While I was on vacation last week Image Comics announced a boatload of new series coming out soon. Here they are:
The Fade Out
I’m not a huge fan of Ed Brubaker, but I do respect his work on Fatale. It’s going to be ending after its 24th issue and Brubaker will be working with Sean Phillips (who he also worked on Fatale with) on The Fade Out. Here’s how Brubaker describes it:
The Fade Out is my ultimate noir story. It’s a brutal crime story set in late ’40s Hollywood, and all spinning around the mysterious death of an up-and-coming starlet. For people who’ve been waiting for us to return to Criminal, this will be exactly what they’re looking for, but on a much more epic scale—going from studio backlots to the debauchery of the rich and famous, and even stretching back to the horrors of World War Two.
I am a fan of noir, but what’s really exciting about this announcement is how it’s shaking up the industry. Phillips and Brubaker will have full creative control and ownership of their projects at Image for the next five years. Image Comics was founded because of the Big Two having ownership of characters created while working for them. But this is an even further move. I think this new move is motivated by Thrillbent and Panel Syndicate proving that the Internet is finally coming through on its promise of no longer needing a publisher. So if publishers want to stay in business, they need to provide something above and beyond what creators can get doing it on their own. It’s an exciting shakeup that could lead to even more creative works in a space that really needs it.
Speaking of creativity, James Robinson and Greg Hinkle have an interesting premise in Airboy. It is the story of Robinson and Hinkle trying to get Image Comics to publish a remake of 1940s comic Airboy. Although not entirely unprecedented in print comics (especially manga), it’s a plot more commonly found in web comics. It has a lot of promise, but it also has a lot of potential for being polarizing. These fourth-wall breaking stories are tough to do in a way that doesn’t end up feeling like the “nudge nudge wink wink” Monty Python sketch. People seem to like Robinson’s work quite a bit although he was a bit controversial on his Comic Vine podcast appearances. Given that this comic is about his “depravity and cowardice”, I expect this to be just as controversial.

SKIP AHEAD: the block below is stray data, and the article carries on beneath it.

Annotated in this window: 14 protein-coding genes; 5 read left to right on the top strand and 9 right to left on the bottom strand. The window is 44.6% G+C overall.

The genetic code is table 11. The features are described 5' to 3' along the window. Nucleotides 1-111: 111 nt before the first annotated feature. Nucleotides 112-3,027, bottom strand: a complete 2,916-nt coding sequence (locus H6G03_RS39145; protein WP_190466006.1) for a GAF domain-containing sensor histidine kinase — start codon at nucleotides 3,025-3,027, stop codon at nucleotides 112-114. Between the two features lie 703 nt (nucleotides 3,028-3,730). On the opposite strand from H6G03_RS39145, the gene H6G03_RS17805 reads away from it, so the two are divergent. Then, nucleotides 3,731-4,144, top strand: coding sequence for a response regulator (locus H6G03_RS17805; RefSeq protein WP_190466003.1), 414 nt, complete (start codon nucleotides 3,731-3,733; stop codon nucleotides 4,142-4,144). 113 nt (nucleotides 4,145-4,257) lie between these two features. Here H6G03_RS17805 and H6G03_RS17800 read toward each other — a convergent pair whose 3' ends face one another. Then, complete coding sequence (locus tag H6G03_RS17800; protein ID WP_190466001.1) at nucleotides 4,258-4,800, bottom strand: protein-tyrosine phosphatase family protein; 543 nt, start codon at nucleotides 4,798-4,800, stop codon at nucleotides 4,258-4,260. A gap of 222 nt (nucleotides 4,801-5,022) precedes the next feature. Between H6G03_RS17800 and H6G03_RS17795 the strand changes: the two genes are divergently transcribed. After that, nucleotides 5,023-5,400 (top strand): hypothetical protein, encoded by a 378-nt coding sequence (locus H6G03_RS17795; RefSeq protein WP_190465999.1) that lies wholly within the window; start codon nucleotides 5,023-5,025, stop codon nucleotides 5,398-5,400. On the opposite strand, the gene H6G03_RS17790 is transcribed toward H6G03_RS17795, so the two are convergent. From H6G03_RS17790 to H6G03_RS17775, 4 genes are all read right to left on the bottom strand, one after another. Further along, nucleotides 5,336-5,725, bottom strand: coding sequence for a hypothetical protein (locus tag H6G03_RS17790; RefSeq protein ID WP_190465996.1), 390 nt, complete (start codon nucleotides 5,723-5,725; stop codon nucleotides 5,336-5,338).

Kyle Higgins, Alec Siegel, and Rod Reis will be releasing C.O.W.L. this May. The book is about a super hero union that works together with the city of Chicago to contract super hero services. Like Jupiter’s Legacy it combines elements of Top 10 (suddenly there are super heroes around the time of World War II) and the real world (Chicago union politics in the 1960s). It also appears to contain some elements from The Incredibles/Marvel’s Civil War with the official sanctioning of super heroes from within the government. It looks to be an all-encompassing story as Siegel lays out:
While Geoffrey is definitely a major player, both within C.O.W.L and within the story, the book is very much an ensemble piece, allowing us to explore C.O.W.L. from a number of different viewpoints. These characters range from some of the “top tier” heroes, to members of the Investigations and Patrol Divisions. We’ve also got spouses, reporters, Chicago Police Detectives, jailers, and City Hall.
If you’re a history buff and also enjoy super hero comics, this seems right up your wheelhouse.
Casanova IV: Acedia
Matt Fraction, Fabio Moon, Gabriel Ba, and Michael Chabon are bringing back Casanova with Casanova IV: Acedia.
I know nothing about the Casanova series, but CP! writer Dan Mesa mentioned enjoying it while talking about Hawkeye in the 2012 Comics of the Year piece. Here’s what Fraction had to say about the new series: